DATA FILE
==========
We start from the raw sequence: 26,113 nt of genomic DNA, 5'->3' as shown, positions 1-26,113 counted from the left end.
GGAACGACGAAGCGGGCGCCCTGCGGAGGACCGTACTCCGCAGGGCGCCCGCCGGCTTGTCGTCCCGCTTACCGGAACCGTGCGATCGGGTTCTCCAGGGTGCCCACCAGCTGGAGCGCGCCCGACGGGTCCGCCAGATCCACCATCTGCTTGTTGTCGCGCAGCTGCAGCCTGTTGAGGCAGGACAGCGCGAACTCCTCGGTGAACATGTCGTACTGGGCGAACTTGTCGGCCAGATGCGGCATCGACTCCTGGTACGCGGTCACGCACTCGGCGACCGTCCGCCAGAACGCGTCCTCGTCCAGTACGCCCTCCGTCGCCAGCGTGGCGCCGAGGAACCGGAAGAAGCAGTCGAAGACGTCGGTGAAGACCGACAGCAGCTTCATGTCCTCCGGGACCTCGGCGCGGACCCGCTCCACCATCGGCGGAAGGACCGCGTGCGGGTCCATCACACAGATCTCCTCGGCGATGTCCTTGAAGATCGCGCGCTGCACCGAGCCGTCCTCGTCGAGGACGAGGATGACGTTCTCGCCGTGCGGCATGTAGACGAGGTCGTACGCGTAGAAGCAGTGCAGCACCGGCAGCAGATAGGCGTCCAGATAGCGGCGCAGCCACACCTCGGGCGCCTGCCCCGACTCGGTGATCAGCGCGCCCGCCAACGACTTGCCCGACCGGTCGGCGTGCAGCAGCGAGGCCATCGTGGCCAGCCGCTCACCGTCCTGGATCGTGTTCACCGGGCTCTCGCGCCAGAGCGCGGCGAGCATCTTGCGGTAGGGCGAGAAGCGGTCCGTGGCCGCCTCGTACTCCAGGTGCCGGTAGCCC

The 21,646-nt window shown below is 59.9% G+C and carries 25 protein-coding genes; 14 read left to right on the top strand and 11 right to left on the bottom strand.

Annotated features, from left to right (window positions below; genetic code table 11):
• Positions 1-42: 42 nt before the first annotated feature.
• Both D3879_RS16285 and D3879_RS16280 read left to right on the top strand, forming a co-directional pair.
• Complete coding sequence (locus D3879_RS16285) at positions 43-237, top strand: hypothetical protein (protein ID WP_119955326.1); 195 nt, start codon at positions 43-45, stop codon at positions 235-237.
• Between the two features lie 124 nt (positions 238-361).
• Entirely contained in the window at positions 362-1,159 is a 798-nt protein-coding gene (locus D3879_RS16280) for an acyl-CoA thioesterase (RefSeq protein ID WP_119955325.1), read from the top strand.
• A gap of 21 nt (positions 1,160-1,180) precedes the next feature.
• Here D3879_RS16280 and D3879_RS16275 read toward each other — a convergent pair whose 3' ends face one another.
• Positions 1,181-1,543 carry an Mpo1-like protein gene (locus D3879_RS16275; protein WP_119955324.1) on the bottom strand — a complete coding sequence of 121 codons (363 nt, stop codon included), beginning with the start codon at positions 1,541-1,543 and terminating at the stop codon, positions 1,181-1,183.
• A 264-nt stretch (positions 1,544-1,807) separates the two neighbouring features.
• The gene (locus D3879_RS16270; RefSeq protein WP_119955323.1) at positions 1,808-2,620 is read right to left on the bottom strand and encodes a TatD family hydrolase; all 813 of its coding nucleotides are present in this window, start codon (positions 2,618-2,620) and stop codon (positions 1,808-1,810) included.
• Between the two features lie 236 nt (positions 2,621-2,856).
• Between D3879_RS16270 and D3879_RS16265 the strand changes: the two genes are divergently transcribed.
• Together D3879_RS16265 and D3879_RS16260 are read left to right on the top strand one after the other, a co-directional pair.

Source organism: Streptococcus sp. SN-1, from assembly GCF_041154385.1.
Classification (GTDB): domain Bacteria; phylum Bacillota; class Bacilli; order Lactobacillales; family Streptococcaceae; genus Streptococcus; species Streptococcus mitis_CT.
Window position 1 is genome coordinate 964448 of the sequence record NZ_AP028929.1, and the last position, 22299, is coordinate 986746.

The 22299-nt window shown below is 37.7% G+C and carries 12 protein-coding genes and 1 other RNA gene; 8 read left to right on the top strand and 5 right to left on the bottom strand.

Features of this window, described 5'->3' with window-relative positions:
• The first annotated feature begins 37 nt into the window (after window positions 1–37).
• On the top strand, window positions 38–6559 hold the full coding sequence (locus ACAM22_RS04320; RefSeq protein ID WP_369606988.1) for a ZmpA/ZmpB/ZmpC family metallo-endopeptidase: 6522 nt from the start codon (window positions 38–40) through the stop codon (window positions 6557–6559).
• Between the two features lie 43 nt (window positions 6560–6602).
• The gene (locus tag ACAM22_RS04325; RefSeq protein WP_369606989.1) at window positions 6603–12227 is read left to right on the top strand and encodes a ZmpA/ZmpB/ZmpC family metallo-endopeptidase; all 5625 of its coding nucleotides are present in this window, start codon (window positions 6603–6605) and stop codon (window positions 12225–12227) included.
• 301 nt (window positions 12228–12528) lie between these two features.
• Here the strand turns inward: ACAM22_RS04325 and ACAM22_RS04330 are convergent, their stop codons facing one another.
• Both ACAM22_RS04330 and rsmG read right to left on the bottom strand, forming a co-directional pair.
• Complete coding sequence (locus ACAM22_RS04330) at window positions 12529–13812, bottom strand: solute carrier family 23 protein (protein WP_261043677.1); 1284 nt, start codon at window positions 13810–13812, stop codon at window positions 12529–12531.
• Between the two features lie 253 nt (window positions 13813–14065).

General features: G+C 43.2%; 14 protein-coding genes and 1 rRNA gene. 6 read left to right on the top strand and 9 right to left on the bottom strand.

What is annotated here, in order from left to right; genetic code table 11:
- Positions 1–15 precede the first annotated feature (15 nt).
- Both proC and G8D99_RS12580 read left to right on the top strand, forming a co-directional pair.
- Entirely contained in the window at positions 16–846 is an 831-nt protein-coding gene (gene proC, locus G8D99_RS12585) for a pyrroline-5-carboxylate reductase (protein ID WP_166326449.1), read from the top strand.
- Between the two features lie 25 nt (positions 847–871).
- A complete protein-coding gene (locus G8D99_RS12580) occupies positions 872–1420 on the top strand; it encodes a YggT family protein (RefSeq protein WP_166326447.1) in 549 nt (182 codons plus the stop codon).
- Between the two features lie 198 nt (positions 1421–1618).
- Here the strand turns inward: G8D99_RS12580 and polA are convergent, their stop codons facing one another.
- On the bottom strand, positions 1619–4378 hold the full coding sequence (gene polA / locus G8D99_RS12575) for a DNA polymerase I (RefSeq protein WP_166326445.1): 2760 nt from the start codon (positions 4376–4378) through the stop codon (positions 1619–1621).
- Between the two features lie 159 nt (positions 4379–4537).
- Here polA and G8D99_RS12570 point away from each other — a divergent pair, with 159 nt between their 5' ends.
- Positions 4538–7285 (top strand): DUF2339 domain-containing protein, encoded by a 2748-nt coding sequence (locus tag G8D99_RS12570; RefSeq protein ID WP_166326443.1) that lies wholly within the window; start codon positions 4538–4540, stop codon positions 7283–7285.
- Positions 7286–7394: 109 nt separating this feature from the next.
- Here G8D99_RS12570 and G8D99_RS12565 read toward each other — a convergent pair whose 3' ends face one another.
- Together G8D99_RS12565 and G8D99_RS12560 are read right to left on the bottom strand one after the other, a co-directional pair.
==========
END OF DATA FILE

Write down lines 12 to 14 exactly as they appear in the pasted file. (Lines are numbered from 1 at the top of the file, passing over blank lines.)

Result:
• Positions 1,181-1,543 carry an Mpo1-like protein gene (locus D3879_RS16275; protein WP_119955324.1) on the bottom strand — a complete coding sequence of 121 codons (363 nt, stop codon included), beginning with the start codon at positions 1,541-1,543 and terminating at the stop codon, positions 1,181-1,183.
• A 264-nt stretch (positions 1,544-1,807) separates the two neighbouring features.
• The gene (locus D3879_RS16270; RefSeq protein WP_119955323.1) at positions 1,808-2,620 is read right to left on the bottom strand and encodes a TatD family hydrolase; all 813 of its coding nucleotides are present in this window, start codon (positions 2,618-2,620) and stop codon (positions 1,808-1,810) included.